The Department of Labor (DOL) has issued new guidance for employers on bonuses as they apply to the regular rate of pay.
Of course just six months ago the feds issued new regular rate of pay rules for the first time in 50 years.
The good news: DOL Fact Sheet #56C spells out some key exceptions that can keep your company from paying more than it has to.
Check out what the DOL has said now to ensure Payroll is calculating properly.
Focus on bonuses for non-exempt workers
The new DOL Fact Sheet specifically speaks to non-exempt workers. It outlines how and when bonuses get calculated towards overtime.
As a rule, you calculate non-discretionary bonuses as part of the regular rate of pay. And your company can exclude discretionary bonuses.
Now the DOL offers you specific examples of discretionary compensation to help your company understand what counts and what doesn’t. Specifically, your company won’t have to include these in non-exempt workers’ regular rate of pay:
- bonuses for overcoming a challenging or stressful situation
- bonuses to employees who made unique or extraordinary efforts not awarded according to pre-established criteria
- employee-of-the-month awards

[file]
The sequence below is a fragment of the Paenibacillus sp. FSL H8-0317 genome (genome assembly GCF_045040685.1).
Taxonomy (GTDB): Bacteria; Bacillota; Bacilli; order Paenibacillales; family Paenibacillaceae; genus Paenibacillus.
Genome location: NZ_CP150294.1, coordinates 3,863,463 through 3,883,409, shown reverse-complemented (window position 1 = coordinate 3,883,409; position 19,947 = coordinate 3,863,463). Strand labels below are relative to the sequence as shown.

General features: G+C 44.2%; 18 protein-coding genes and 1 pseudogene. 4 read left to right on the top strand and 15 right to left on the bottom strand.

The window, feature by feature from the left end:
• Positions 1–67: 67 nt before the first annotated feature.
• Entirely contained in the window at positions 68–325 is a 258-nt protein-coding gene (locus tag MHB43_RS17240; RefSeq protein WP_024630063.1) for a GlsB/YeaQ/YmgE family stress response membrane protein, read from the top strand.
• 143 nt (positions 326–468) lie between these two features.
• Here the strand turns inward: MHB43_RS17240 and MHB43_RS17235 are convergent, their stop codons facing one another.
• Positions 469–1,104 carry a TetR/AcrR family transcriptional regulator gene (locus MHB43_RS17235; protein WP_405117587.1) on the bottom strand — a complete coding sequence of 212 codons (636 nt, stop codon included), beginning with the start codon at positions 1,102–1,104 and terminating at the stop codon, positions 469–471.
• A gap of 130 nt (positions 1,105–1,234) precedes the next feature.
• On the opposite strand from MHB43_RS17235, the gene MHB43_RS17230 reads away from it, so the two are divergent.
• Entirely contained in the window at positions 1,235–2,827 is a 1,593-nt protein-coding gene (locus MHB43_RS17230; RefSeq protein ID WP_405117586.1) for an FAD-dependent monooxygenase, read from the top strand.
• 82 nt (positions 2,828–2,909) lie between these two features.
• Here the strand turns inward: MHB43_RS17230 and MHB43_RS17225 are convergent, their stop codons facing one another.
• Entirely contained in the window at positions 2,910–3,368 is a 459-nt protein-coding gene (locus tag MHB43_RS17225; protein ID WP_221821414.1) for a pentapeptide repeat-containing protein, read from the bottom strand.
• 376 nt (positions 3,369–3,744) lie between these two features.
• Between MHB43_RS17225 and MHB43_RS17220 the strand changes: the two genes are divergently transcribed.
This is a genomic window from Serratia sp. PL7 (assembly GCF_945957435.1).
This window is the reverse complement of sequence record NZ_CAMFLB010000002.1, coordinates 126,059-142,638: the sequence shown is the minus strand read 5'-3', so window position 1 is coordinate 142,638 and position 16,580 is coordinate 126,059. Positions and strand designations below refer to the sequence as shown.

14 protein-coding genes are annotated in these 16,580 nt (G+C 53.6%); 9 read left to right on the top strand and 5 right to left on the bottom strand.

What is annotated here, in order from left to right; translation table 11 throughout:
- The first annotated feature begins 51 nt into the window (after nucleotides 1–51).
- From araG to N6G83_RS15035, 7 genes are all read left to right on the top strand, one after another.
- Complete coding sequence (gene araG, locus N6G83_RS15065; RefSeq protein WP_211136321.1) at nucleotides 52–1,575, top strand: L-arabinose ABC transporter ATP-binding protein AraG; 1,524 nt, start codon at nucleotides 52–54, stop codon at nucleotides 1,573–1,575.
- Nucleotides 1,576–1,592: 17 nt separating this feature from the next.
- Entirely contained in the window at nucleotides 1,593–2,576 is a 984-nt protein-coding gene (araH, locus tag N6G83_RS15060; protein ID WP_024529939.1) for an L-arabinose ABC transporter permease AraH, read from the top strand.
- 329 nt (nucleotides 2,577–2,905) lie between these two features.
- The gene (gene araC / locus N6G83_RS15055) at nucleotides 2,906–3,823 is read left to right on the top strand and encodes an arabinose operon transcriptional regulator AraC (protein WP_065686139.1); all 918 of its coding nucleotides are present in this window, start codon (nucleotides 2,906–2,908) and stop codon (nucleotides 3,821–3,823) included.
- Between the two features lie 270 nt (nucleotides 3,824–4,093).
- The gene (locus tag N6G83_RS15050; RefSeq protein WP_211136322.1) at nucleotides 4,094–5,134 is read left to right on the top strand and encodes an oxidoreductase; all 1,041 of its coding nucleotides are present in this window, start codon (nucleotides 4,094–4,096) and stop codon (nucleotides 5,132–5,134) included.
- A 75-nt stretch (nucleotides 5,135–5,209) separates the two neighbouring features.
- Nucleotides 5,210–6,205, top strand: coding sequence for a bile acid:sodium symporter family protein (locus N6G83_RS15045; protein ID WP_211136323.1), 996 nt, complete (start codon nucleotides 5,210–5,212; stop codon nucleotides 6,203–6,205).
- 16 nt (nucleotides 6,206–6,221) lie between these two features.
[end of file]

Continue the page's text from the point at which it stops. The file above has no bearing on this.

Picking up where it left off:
- severance bonuses, and
- referral bonuses to employees not primarily engaged in recruiting activity. (This one is subject to additional criteria.)
The timing couldn’t be better on this guidance. Many of them are scenarios you and your peers may be employing during the coronavirus pandemic, whether to motivate folks during tough times or to help them during unavoidable layoffs.
Excluding these from overtime calculations keeps your costs down and your company in compliance. But they must meet all the statutory requirements:
- You as employer have the sole discretion, until at or near the end of the period that corresponds to the bonus, to determine whether to pay it
- You have the sole discretion, until at or near the end of the corresponding period, to determine the amount of the bonus, and
- The payment isn’t made according to any prior contract, agreement or promise causing an employee to expect those payments regularly.